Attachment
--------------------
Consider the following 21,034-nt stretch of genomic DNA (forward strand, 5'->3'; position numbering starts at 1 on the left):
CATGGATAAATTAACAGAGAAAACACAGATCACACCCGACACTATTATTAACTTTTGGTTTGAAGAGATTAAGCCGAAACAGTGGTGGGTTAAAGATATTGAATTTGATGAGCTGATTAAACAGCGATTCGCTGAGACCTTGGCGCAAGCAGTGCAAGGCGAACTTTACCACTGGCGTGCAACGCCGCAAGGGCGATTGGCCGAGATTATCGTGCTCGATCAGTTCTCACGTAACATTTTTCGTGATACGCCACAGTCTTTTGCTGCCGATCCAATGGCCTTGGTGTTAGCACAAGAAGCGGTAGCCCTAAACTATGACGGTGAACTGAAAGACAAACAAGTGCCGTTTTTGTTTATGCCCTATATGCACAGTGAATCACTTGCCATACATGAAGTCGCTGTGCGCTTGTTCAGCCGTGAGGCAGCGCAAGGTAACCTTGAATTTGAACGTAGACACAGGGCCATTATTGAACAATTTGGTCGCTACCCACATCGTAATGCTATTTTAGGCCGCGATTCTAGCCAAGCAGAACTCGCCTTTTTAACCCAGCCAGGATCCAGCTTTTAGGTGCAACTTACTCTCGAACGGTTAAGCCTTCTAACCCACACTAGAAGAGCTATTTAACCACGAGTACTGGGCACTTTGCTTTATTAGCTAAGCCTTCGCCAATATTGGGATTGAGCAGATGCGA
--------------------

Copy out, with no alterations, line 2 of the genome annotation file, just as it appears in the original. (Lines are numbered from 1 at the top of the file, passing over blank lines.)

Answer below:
CATGGATAAATTAACAGAGAAAACACAGATCACACCCGACACTATTATTAACTTTTGGTTTGAAGAGATTAAGCCGAAACAGTGGTGGGTTAAAGATATTGAATTTGATGAGCTGATTAAACAGCGATTCGCTGAGACCTTGGCGCAAGCAGTGCAAGGCGAACTTTACCACTGGCGTGCAACGCCGCAAGGGCGATTGGCCGAGATTATCGTGCTCGATCAGTTCTCACGTAACATTTTTCGTGATACGCCACAGTCTTTTGCTGCCGATCCAATGGCCTTGGTGTTAGCACAAGAAGCGGTAGCCCTAAACTATGACGGTGAACTGAAAGACAAACAAGTGCCGTTTTTGTTTATGCCCTATATGCACAGTGAATCACTTGCCATACATGAAGTCGCTGTGCGCTTGTTCAGCCGTGAGGCAGCGCAAGGTAACCTTGAATTTGAACGTAGACACAGGGCCATTATTGAACAATTTGGTCGCTACCCACATCGTAATGCTATTTTAGGCCGCGATTCTAGCCAAGCAGAACTCGCCTTTTTAACCCAGCCAGGATCCAGCTTTTAGGTGCAACTTACTCTCGAACGGTTAAGCCTTCTAACCCACACTAGAAGAGCTATTTAACCACGAGTACTGGGCACTTTGCTTTATTAGCTAAGCCTTCGCCAATATTGGGATTGAGCAGATGCGA